With 3 simple steps you can buy tickets and visit the Uffizi Gallery without standing in line.
With a few clicks you can see The Birth Of Venus or The Spring by Botticelli, The Annunciation by Leonardo Da Vinci, the Tondo Doni by Michelangelo and many others...
Do not waste time during your holidays by standing in line. Buy tickets online through our safe and easy system and you will have immediate access to the masterpieces of Florence.
You can buy tickets for most Florentine museums at the same time. Do not waste your time, rely in us!
In our website you can find all the necessary information on how the system works, on the safety of transactions or simply on how to get more information on your past or future purchases.
If the time requested is not available, the museum will confirm a timetable different from the one you requested, but as close as possible to the one you requested.
Service fees and eventual temporary exhibition fees are always due.
Available in Italian, English, French, German, Spanish, Russian and Japanese.
Cost: individual € 6,00; double € 10,00.
Access from the Uffizi Loggia. Opening hours: Tuesday and Wednesday 9,00-13,30; Thursday and Friday 9,00-13,00.
There are three museum shops: two at the entrance and one at the exit. One of the bookshops at the entrance is specialised in art publications. In the other two it is possible to buy guide books in various languages (italian, english, frech, german, spanish, japanese and russian) and objects inspired by works of the Gallery.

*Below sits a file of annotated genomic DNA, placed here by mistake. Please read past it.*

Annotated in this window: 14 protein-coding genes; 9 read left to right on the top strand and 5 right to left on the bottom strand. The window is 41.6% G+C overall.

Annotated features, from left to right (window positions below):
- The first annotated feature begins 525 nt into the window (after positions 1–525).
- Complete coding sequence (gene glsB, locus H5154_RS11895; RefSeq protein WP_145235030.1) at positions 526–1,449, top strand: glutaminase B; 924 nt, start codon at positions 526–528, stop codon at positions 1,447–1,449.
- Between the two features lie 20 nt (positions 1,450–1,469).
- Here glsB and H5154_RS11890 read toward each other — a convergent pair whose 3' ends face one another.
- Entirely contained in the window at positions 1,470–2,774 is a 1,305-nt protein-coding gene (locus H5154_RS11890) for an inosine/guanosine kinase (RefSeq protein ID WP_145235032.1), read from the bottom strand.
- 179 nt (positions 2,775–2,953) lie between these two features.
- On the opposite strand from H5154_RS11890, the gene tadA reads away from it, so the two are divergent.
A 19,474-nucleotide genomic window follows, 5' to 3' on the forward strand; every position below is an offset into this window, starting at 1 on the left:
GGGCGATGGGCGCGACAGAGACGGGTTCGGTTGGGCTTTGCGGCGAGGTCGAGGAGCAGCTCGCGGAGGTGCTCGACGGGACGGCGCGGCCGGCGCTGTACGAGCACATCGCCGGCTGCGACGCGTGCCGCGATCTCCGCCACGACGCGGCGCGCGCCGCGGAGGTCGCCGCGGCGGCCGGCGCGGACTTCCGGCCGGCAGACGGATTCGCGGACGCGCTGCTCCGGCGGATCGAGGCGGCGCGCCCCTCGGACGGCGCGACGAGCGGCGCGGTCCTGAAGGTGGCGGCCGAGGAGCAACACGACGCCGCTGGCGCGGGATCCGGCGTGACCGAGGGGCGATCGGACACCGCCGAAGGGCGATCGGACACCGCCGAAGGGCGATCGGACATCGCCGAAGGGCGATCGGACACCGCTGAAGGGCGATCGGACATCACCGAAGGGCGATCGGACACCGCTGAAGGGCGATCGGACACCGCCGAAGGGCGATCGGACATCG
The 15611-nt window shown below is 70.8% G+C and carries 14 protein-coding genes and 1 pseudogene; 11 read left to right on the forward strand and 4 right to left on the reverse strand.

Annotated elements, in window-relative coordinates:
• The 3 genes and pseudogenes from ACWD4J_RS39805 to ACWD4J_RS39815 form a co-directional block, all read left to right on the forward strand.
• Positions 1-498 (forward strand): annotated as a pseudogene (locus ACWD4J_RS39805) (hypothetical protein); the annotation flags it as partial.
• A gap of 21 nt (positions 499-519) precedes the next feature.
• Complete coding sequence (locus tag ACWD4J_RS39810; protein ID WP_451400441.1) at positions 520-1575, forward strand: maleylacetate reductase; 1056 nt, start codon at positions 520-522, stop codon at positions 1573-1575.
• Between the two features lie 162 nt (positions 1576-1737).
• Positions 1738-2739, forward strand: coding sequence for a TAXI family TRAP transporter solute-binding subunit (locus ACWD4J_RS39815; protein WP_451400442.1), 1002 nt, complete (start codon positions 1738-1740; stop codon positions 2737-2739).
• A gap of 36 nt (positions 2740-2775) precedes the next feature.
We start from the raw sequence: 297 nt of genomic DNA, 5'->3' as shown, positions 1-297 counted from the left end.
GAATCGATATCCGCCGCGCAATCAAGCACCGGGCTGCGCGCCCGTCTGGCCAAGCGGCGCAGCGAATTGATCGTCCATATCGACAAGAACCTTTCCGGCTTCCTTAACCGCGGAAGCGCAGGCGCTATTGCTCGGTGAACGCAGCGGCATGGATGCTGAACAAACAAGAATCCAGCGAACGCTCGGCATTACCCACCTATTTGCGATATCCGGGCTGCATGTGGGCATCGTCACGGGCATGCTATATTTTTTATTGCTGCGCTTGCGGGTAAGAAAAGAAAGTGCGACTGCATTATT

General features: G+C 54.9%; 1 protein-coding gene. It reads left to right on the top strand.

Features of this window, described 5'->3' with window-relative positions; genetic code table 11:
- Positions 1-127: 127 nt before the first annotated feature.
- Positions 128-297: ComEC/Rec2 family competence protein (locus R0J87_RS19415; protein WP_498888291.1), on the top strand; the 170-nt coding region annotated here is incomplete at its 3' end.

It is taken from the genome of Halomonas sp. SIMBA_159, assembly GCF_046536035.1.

Near the entrance. Visitors must hand in umbrellas, large bags and backpacks. There is no charge.
There is a café, which also offers restaurant service, on the Gallery floor at the end of the tour. It is situated on the terrace above the Uffizi Loggia and commands a splendid view over the city.
At the Gallery exit there is a post office which provides normal services, currency exchange, postage of objects acquired at the museum shop, collectors' stamps.
The museum is accessible for disabled persons with elevators at the entrace and at the exit.
The most important art gallery in Italy and the earliest museum in modern Europe, it displays the greatest paintings from every age. It houses the most significant classical sculptures from the Medici collections and a big selection of Italian and European painting from 13th to 18th C., mainly late Medieval and Renaissance Tuscan works.
The Uffizi Palace was built by Giorgio Vasari at the wishes of Duke Cosimo I de' Medici as the place of the offices of the Medici government. The origin of the Gallery dates back to the Medici age, but the museum was regularly opened to the public under the reign of the Lorraine dynasty.
The first section of the Gallery was created in 1581 by Francesco I de' Medici on the last floor of the building, intended to house the Magistrature (the administrative and judicial offices) of the Florentine State. It included the works collected by the Medici in 15th and 16th C., originally located in the "Tribuna" and adjoining rooms. Under the rule of the Lorraine family the works were more rationally arranged, new collections were added, older ones were moved and became the core of other important Florentine museums (arms, scientific instruments, archaeological pieces, ancient and Renaissance bronzes). After the suppression of churches and monasteries in 18th and 19th C., many important religious works were moved to the Uffizi. In the early 20th C. some significant paintings were acquired in order to fill in the gaps of the museum, so that the Uffizi became the "National Italian Gallery".
Florentine painters: Cimabue, Giotto, Masaccio, Paolo Uccello, Filippo Lippi, Sandro Botticelli, Leonardo da Vinci, Michelangelo, Pontormo, Rosso Fiorentino.
Italian painters: Duccio di Buoninsegna, Simone Martini, Gentile da Fabriano, Piero della Francesca, Perugino, Raffaello, Tiziano, Tintoretto, Veronese, Caravaggio, Canaletto.
European painters: Hugo Van der Goes, Hans Memling, Lucas Cranach, Albrecht Dürer, El Greco, Rubens, Rembrandt.